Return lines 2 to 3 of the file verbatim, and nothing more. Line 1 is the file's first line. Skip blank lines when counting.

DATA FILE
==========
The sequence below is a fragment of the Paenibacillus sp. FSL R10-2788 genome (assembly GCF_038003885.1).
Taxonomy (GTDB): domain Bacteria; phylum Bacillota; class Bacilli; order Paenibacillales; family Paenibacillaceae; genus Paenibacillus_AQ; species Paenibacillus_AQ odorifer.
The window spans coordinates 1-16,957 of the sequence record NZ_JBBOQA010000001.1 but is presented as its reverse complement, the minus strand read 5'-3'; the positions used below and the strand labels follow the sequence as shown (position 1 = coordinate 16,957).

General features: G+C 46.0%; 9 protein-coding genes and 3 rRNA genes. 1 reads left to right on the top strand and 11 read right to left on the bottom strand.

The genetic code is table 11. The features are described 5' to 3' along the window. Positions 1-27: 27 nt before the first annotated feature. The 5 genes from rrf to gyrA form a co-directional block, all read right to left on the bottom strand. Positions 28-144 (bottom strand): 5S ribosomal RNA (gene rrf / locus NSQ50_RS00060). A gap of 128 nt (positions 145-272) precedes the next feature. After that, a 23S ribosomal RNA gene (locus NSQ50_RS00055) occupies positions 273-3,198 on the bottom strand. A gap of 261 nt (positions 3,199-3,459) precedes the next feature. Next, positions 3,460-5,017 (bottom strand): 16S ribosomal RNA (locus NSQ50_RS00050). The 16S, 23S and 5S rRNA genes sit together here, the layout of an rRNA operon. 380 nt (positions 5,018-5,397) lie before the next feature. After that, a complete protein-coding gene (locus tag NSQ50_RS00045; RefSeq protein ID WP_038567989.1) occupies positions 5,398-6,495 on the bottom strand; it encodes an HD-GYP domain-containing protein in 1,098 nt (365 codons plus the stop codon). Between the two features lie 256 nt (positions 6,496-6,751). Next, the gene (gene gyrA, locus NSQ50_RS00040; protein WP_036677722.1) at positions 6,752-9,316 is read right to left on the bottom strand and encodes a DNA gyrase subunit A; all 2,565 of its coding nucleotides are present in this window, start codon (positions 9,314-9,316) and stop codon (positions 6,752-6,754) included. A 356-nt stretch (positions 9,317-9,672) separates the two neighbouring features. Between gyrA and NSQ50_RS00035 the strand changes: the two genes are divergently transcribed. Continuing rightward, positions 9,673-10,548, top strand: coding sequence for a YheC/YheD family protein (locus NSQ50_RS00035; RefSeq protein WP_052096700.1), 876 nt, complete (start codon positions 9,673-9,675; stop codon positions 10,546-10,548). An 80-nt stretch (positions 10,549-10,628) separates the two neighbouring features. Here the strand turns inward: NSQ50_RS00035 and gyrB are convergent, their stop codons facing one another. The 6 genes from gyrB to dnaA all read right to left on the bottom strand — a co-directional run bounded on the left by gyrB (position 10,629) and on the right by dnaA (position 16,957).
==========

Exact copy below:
Taxonomy (GTDB): domain Bacteria; phylum Bacillota; class Bacilli; order Paenibacillales; family Paenibacillaceae; genus Paenibacillus_AQ; species Paenibacillus_AQ odorifer.
The window spans coordinates 1-16,957 of the sequence record NZ_JBBOQA010000001.1 but is presented as its reverse complement, the minus strand read 5'-3'; the positions used below and the strand labels follow the sequence as shown (position 1 = coordinate 16,957).